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Nashville-area home sales surged 43 percent in April from the mark of the same month in 2020.

April’s numbers come after a March that saw a 13 percent jump and a February and a January that both enjoyed a 4 percent increase compared to the prior-year figures. Specifically, Greater Nashville Realtors said there were 4,119 residential property closings in April, up from the 2,887 closings in the same month of last year — when the COVID-19 pandemic was laying low many parts of the economy.

In addition, 3,837 sales were pending at the end of April compared to 3,050 sales pending from the same month in 2020.

The median price for a single-family home continues to climb: In April, it was $385,000, up nearly 17 percent from the $330,000 in the same month of a year earlier. For a condominium, the median price was $264,525, up from $228,500 for April 2020.

As has been a trend, Middle Tennessee’s housing inventory remains very low. At the end of April, inventory was just 4,534 units versus 9,976 in April 2020. In March, the number was 4,504 compared to 9,677 in March 2020. The February inventory was at 4,477 versus 9,093 in February 2020.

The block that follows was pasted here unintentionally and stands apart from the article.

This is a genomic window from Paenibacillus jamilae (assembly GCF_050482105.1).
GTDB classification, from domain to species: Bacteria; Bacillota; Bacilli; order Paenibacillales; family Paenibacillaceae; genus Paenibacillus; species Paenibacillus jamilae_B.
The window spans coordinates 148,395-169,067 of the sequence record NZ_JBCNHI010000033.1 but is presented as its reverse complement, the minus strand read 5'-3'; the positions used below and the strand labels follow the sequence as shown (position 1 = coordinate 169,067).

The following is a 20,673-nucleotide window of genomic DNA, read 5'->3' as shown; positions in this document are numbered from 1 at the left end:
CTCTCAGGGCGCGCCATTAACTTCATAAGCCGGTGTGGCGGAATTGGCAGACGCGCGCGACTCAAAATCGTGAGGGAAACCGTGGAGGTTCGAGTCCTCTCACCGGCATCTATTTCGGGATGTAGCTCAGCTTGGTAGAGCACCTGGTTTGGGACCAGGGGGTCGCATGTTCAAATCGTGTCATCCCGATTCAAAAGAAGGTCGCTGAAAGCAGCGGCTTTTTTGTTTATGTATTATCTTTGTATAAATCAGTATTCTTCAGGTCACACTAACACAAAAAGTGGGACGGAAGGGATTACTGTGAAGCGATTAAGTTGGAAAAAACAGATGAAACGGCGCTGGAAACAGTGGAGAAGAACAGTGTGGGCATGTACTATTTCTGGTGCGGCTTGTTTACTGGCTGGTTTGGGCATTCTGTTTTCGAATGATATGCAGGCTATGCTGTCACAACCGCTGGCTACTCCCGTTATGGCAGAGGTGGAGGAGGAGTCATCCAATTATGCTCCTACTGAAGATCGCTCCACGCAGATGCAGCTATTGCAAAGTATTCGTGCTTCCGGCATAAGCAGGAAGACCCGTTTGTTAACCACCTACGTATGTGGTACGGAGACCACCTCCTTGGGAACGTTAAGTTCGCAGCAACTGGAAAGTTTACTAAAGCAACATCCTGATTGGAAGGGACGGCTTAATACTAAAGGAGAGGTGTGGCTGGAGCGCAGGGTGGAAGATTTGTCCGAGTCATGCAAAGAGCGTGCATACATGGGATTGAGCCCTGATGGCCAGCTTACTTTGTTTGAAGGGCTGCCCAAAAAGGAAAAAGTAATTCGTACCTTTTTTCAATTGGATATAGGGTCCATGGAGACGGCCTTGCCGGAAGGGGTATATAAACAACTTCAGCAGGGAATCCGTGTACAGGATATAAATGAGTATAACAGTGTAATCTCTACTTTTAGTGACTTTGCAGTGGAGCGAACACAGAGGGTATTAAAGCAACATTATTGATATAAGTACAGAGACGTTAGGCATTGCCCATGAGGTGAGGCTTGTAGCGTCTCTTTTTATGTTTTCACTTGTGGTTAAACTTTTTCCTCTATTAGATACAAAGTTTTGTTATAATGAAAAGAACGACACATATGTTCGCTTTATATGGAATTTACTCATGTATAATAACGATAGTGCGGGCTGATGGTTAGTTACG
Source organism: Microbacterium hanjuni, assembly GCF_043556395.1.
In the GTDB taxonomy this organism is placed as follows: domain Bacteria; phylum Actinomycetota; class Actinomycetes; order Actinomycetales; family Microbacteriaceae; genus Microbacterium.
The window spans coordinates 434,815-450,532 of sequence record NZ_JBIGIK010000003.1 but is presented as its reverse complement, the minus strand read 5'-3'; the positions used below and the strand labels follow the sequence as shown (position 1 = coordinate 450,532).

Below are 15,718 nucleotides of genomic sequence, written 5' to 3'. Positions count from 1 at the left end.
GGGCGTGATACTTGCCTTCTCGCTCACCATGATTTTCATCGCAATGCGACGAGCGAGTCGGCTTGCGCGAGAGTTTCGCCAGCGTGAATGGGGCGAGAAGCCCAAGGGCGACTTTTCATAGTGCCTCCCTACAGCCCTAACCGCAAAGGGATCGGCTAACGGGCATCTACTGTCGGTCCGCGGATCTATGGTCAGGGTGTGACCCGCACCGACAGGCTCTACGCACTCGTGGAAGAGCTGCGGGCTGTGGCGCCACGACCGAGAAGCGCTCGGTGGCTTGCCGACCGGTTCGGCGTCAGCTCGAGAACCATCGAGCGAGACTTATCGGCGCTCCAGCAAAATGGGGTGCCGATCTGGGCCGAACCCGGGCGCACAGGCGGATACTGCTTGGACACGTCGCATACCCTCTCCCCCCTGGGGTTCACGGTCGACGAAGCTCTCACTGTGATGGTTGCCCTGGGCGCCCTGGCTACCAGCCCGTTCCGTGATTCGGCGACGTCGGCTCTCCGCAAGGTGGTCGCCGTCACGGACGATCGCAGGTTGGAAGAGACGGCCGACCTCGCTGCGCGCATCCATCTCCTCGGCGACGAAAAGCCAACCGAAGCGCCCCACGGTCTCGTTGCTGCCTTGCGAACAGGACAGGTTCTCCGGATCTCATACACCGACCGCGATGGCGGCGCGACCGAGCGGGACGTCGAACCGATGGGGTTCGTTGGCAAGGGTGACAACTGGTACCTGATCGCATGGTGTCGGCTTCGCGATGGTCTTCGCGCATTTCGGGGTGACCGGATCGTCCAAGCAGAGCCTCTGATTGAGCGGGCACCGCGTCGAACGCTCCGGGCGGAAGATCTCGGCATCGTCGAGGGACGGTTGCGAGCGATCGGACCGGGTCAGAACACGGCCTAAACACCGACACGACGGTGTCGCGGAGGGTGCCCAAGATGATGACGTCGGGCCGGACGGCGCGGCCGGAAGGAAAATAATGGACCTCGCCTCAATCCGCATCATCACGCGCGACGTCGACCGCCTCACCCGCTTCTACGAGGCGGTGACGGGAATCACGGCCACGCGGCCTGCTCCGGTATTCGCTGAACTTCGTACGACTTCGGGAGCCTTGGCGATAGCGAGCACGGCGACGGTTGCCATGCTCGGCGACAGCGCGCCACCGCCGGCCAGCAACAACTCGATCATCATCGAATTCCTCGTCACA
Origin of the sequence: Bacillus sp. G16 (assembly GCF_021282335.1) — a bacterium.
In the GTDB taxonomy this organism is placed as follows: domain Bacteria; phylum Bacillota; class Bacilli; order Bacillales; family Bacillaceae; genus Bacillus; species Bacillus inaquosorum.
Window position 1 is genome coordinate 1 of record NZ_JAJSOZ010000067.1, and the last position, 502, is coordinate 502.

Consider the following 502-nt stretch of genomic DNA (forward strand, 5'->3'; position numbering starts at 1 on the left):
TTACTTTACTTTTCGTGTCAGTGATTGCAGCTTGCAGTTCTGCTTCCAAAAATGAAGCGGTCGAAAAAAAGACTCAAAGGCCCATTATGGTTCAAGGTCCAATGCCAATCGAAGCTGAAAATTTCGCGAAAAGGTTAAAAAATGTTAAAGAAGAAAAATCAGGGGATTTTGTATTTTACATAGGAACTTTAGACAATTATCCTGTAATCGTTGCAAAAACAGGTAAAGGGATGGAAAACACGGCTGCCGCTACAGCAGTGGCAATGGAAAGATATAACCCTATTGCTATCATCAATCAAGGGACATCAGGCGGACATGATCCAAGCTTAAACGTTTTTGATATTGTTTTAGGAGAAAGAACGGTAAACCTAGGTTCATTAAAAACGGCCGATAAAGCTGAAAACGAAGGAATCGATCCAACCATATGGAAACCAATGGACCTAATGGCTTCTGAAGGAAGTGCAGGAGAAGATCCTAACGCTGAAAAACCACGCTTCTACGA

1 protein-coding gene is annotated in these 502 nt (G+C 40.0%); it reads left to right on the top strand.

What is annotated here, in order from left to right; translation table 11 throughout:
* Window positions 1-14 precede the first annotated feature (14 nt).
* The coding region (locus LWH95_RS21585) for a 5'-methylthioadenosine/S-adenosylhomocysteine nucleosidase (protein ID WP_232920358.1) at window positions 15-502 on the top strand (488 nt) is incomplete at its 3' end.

The average number of days on the market for a single-family home in April was 26. In March, the number was 27, in line with February's mark of 28 and January's 26. From last April to August, the average number of days per month was about 32, well below the 40-day figure from January 2020.

“As a national city in the spotlight, Nashville’s real estate has had story after story reported about how low our inventory is,” Brian Copeland, GNR president, said in the release. “What is not being told as freely is that there are homes to be bought here at a realistic and reachable price. Buyers simply can’t wait on the sidelines to decide as they may have been able to do a decade prior.

“While inventory is tight, prices will only get more aggressive in the coming months,” Copeland added. “Some may use the cliché ‘real estate bubble,’ but all indicators show a market correction that has been delayed for years. Nashville's economy matched with strong corporate relocation gives us a formula for continued market momentum.”

The data collected represents figures from nine Middle Tennessee counties: Cheatham, Davidson, Dickson, Maury, Robertson, Rutherford, Sumner, Williamson and Wilson.

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